A path for all to tread

Building the All-People’s trail 
By Samuel James Adams

Before the trucks and tractors began to rumble into Patwino Worrtla Kodoi Dihi Open Space Park, the design team took a walk in the company of many imagined feet, canes, wheelchairs, walkers, and strollers. The design team was planning out how that path would best circulate visitors through a route that displays the scope and grandeur of a property whose attractions run small and large.

“On an intimate scale, the park is a beautiful place,” Senior Project Manager Hilary Dustin says. “There are ancient oak trees and rare wildflowers. But there are some really nice vistas from the property over Suisun Valley and Suisun Bay.”

The team’s designs draw on feedback from an All-Access Advisory Committee. Wanda Williams served on the committee and provided feedback. “I am thankful for all the work done to save spaces for all,” Wanda says. “And even more so for the commitment and dedication to make sure that there is disability inclusion, so that anyone of any ability can enjoy these spaces.”

Now construction is underway to make the half-mile accessible loop trail a reality, and the land you’ve protected from development will soon be a place that everyone can enjoy.

To serve its purpose, the All People’s Trail must be a destination as well as a route. Some people might begin a long hike from it, and others may only travel a fraction of it before resting at a bench. And as the team follows little flags (called “whiskers”) that mark the route, they find questions at every turn.

Is the giant blue oak at the switchback for gazing at or sitting under? Should the picnic tables face fields where kids can play or regard wide-opened vistas? Where is the best place for sight-impaired visitors to sit and smell the wildflowers and hear the birdsong?

As they ponder questions like these, John Aranson and Barth Campbell draw on nearly forty years of collaboration; the men graduated from the same high school in Novato.

“John was the better student,” Barth says.

“But he made more money,” says John.

John has served as trail consultant at Skyline Park, the Bay Area Ridge Trail, and on the trails and bridges of Patwino Worrtla Kodoi Dihi. Barth founded Campbell Grading, which completed the ADA upgrade at Rush Ranch, and has provided surfacing around California, including 2.5 miles of coastal trails at Crissy Field.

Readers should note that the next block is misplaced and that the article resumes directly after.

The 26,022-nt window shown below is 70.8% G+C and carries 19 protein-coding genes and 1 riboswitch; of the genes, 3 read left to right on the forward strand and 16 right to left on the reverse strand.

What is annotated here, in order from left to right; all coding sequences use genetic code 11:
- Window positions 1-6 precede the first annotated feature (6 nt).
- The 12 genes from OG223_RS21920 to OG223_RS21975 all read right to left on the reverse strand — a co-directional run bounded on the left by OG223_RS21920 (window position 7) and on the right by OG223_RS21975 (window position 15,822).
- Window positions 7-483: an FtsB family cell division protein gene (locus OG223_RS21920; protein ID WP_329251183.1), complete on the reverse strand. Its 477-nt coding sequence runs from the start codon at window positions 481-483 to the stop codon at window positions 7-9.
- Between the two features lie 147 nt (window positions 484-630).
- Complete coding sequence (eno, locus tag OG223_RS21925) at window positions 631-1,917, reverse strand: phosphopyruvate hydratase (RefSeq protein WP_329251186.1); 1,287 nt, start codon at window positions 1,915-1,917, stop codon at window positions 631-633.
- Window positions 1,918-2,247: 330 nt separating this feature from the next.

The path is composed of Park Tread. This ADA-approved permeable surfacing material, a proprietary creation of Barth Campbell’s, is sourced from virgin quarry excavations in eastern Sonoma County and uses a plant-based binding agent. The hills that the follows are fairly gentle, but Park Tread can handle a steeper grade than asphalt, as a job at the Zen Center in Muir Woods required.

Barth estimates between 800 and 900 yards of material will be needed for completion—around fifty to sixty truckloads. 

“All other surfaces crack or contract in summer or winter,” says Barth. His material passed the snow test in Yosemite National Park. Even sheeting rains don’t wash it out.

Like the wideness of the path, the consistent surfacing makes a great difference for wheelchairs, unsteady gaits, and people with limited vision.

In order to offer visitors an ideal experience, the All People’s Path will be closed to bicyclists and horses, who will use marked bypass trails. The path will also feature an array of 12 by 8 palapa-style shade structures and picnic tables with ride-up access for wheelchairs.  And while the park can feel worlds away from the bustle of the Bay Area, the path will connect easily to trails that run through the park and beyond it into the Ridge Trail’s Expansive loop system.

Since consulting on the project with the All-Access Advisory Committee, Wanda Williams has officially joined Solano Land Trust as a Project Manager-Public Access. We are greatly excited, and so is she. For her, the All People’s trail has a deep personal resonance.

“It’s an opportunity give back to Solano Land Trust what the Land Trust gave to my children,” Wanda says. “Having those opportunities to be out on Rush Ranch, they enjoyed those moments, those picnics, those times with Access Adventure. It helped give the opportunity for a better quality of life. Though my sons may be no longer be alive—both were physically disabled because of muscular dystrophy—to me this is part of their legacy too. I was out there on a tour of the space, I just thought about how my children are soaring above. I can’t wait until I see the first smile of someone taking advantage of the trails.”

The All-People’s Trail is part of a systemic effort to bring the park into the future. A private individual’s $500,000 donation is funding a portion of this trail and over ten miles of upgrades and new paths. A generous 1.25-million-dollar grant from the Yocha Dehe Wintun Nation is funding the staging area, trail construction, road rehabilitation, and interpretive signage that will explore the land’s geology, history, and cultural significance. And a Coastal Conservancy grant will fund staging area amenities—restrooms with solar-powered lights, entry sign, and pay stations. (The livestock who graze the park will enjoy new benefits as well, including a solar-powered pump system for their troughs.)

But none of this could have happened if supporters hadn’t acted to conserve beautiful open land in your community. Because you cared, visitors of all ages and abilities will find a welcoming place no matter where they are on life’s journey.